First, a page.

Last night I found that taking 2 Advil in desperation to try and knock down that headache, actually did the trick. So much for prescription medication. This morning I took a cocktail of Advil and Tylenol before the softball game I played in. Musta helped because I almost hit for the cycle with a single, double and triple. Remember, in this league, any time you get on base it’s ruled a base hit. You know I would leave it right there but too many Old Pros are reading this and would bust me with public comments on my blog. OK, here’s the real truth: While having a decent day at bat, I had the biggest brain fart of my career in the field. While playing rover (over 2nd base), I forgot there was someone on first so when a ground ball was hit to our shortstop and I started heading over in his direction, I was totally stunned when he turned and threw it to me when I fully expected him to throw to first. I was 10 feet off the bag and had no play at 2nd. I still might have gotten the runner at first but I just froze because I was so discombobulated. Ooh, love that word. That cost us 4 runs and we ended up losing in extra innings. Over a beer after the game I tried to blame my momentary confusion on my brain tumor. They weren’t buying it. Good for them. It was a lame excuse.

OK, headache pretty much gone, some barley soup (of course) and coconut cream pie in my tum courtesy of neighbors and friends, I’m good to go. I wore green most of the day and I plan on having some of that luck of the Irish spill over to tomorrow.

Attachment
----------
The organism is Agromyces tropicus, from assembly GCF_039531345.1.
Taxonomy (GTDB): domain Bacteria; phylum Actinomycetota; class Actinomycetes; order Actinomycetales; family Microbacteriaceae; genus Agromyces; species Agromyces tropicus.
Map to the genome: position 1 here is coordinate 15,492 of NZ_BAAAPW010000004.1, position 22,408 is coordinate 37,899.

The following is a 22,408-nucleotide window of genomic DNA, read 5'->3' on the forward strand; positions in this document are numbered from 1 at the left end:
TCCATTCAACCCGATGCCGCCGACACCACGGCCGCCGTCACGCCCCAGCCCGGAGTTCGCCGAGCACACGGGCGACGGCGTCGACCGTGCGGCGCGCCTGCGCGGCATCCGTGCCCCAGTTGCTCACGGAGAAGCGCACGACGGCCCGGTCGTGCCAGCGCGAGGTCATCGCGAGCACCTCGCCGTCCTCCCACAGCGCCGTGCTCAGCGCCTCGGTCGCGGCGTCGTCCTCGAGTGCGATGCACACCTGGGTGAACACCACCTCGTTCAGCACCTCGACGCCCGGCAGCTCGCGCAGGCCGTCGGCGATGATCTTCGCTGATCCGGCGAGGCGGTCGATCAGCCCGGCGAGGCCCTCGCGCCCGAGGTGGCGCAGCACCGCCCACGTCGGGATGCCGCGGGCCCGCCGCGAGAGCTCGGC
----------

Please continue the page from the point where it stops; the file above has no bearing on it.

Business as usual. Day at a time.

March 16, 2013 (Sat) – Par for the course (actually 5-under)

So yesterday I participated in my wife’s fund raising golf outing to support her school. I hit pretty well (for me) with a couple 250+ yard drives. What? You’re supposed to stay on the course too? I didn’t say where the drives ended up. But I guess, like the Hulk, the radiation treatments must have given me some extra juice. Not complaining. We ended up 5 under par, which sounds good but considering it was a scramble format and the most you could take was par on any hole, well… The winners came in at 18 under. But back to golf later.

I started Friday with what is becoming a very routine stop at the medical center for my whopping 5-minute blast to my lung. They don’t even grill me for my date of birth 5 times as per usual anymore to ensure I am the right patient. Kinda like Cheers,  getting to know everyone by name. From there I continued down to the 2nd grade class in National City where I do science experiments every week. Missed last week ’cause I wasn’t feeling up to it. Didn’t want to miss another. Too much fun and I’m sure it helps in my healing process. The teacher had the students all write me get-well notes. I have to share a couple samples. Very fun!

Kid's letter 2 Kid's letter 1